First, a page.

Gardening: Wild wonders

They create beautiful sights in woodlands, so why grow them in the garden? David Overend reports.

Monday, 23rd May 2016, 1:51 pm
Updated Monday, 23rd May 2016, 2:53 pm
BLUE HEAVEN: Bluebells are seen at their best in an English woodland.

Some plants are meant for the wild; others are happy and at home in a cultivated garden. May provides the perfect example – the bluebell.

A few years ago, bluebells were making the headlines for all the wrong reasons. The native English plant was under threat from an invader – the Spanish.

Big names in the world of horticulture sprang to the defence of the beleaguered variety, fearing that it was going to be forced out by the more vigorous foreign upstart.

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Then it all went quiet; until the following May, when, just like a woodland filled with emerging bluebells, the story sprang up again – basically, don’t plant Spanish bluebells – British are best.

But why anyone would want to 
plant bluebells in their garden is a mystery.

Unless they have an area of deciduous woodland, and are happy to let the bulbs naturalise and spread, then there are many other bulbs far more suitable for the garden.

English bluebells (Hyacinthoides) are flowers of the wild, of those deciduous woodland, where they bloom before the canopy of leaves shuts out the light from the forest floor.

They grow and spread with amazing speed, and they have become a familiar and much-loved sight in late April and early May.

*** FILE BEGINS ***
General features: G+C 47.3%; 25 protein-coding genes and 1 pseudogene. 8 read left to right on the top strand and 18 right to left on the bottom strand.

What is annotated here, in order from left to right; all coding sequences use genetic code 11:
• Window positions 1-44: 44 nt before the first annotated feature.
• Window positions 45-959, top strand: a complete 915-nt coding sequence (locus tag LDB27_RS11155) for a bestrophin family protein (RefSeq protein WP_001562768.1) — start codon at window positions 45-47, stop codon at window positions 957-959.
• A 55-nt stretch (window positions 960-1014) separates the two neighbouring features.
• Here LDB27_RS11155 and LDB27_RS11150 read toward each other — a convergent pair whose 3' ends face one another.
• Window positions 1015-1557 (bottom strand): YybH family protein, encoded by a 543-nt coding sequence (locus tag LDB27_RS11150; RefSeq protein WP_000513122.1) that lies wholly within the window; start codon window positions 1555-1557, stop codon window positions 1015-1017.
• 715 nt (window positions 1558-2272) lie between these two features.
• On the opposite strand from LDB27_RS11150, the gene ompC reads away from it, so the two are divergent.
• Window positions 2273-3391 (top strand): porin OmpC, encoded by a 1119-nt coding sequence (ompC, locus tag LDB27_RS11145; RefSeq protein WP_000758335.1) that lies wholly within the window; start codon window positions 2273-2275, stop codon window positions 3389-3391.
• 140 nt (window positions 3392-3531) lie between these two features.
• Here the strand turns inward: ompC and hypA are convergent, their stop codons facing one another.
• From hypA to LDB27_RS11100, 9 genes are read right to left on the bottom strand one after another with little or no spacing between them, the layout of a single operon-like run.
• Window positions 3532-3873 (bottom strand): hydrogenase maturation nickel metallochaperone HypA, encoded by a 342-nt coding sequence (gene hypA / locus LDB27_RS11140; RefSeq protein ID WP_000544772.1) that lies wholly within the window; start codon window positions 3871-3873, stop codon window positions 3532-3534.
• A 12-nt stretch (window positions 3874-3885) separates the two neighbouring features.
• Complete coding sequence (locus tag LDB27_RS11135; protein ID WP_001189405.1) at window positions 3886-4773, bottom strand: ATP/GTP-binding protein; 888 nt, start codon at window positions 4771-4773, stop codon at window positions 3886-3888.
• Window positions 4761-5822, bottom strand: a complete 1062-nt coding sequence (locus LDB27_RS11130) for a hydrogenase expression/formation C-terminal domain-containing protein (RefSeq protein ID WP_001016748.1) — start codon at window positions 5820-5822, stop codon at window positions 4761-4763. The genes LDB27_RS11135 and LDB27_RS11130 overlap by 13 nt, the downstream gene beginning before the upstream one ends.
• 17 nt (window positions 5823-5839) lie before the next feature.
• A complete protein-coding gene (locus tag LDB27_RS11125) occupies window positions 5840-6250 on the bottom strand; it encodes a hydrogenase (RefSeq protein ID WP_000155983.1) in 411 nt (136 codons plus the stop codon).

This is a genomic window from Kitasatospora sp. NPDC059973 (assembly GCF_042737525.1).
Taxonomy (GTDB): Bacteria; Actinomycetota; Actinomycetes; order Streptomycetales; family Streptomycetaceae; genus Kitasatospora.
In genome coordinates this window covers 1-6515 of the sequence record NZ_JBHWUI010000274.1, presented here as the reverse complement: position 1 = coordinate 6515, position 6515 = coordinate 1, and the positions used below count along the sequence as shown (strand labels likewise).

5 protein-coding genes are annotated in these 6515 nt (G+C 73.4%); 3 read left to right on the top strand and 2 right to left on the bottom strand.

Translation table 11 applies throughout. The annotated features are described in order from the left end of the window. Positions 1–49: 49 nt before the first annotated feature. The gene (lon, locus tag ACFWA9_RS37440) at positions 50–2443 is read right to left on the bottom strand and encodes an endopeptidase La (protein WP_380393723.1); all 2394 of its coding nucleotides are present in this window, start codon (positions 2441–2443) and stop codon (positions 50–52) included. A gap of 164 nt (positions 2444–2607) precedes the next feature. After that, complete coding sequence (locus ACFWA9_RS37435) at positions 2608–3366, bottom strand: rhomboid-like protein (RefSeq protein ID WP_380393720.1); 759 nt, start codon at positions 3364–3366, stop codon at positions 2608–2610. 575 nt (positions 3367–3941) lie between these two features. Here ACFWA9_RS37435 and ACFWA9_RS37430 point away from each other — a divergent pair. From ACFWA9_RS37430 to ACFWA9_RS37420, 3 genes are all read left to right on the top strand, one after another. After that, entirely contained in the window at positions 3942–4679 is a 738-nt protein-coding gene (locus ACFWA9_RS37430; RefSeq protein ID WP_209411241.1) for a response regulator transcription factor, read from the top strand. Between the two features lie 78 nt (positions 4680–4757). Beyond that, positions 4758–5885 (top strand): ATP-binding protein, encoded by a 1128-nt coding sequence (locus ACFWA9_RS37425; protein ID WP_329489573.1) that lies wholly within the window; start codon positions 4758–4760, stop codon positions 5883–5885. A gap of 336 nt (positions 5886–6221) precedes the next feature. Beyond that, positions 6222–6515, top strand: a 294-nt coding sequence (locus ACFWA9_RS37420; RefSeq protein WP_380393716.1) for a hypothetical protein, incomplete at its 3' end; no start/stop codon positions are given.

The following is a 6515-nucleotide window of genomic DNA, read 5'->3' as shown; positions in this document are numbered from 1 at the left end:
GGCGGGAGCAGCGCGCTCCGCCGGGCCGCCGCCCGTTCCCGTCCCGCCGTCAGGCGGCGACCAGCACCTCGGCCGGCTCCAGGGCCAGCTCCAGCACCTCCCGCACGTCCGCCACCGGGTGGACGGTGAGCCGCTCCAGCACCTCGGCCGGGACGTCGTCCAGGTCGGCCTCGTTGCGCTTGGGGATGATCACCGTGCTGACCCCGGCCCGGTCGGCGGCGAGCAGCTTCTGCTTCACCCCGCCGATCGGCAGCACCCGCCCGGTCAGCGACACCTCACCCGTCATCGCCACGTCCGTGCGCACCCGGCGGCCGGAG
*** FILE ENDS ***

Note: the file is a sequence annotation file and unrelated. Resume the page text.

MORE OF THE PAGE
The Spanish bluebell (Endymion) can tolerate more light than its English counterpart – hence, its spread is greater.

But once you have planted bluebells (be they English or Spanish) you will have a devil of a job removing them.

No matter how deep you dig to evict them, there will always be one or two bulbs left to re-start the colony.

The recurring fear is that anyone who does want to plant bluebells may plant the Spanish instead of the English.

But if you buy from a reputable source, and check the Latin name of what you’re buying, there is no chance of mistaking one for the other.

Alternatively, plant squills (Scilla). Delicate, but diverse, these bulbs 
range from miniatures which will do the rockery proud in February; S sibirica reaches six inches in height and 
produces violet blooms between March and April, but there are also white and 
pink forms.

For a really early show, bulbs can be planted in pots indoors.

Outdoors, overcrowded clumps 
should be lifted and divided in early September and replanted immediately.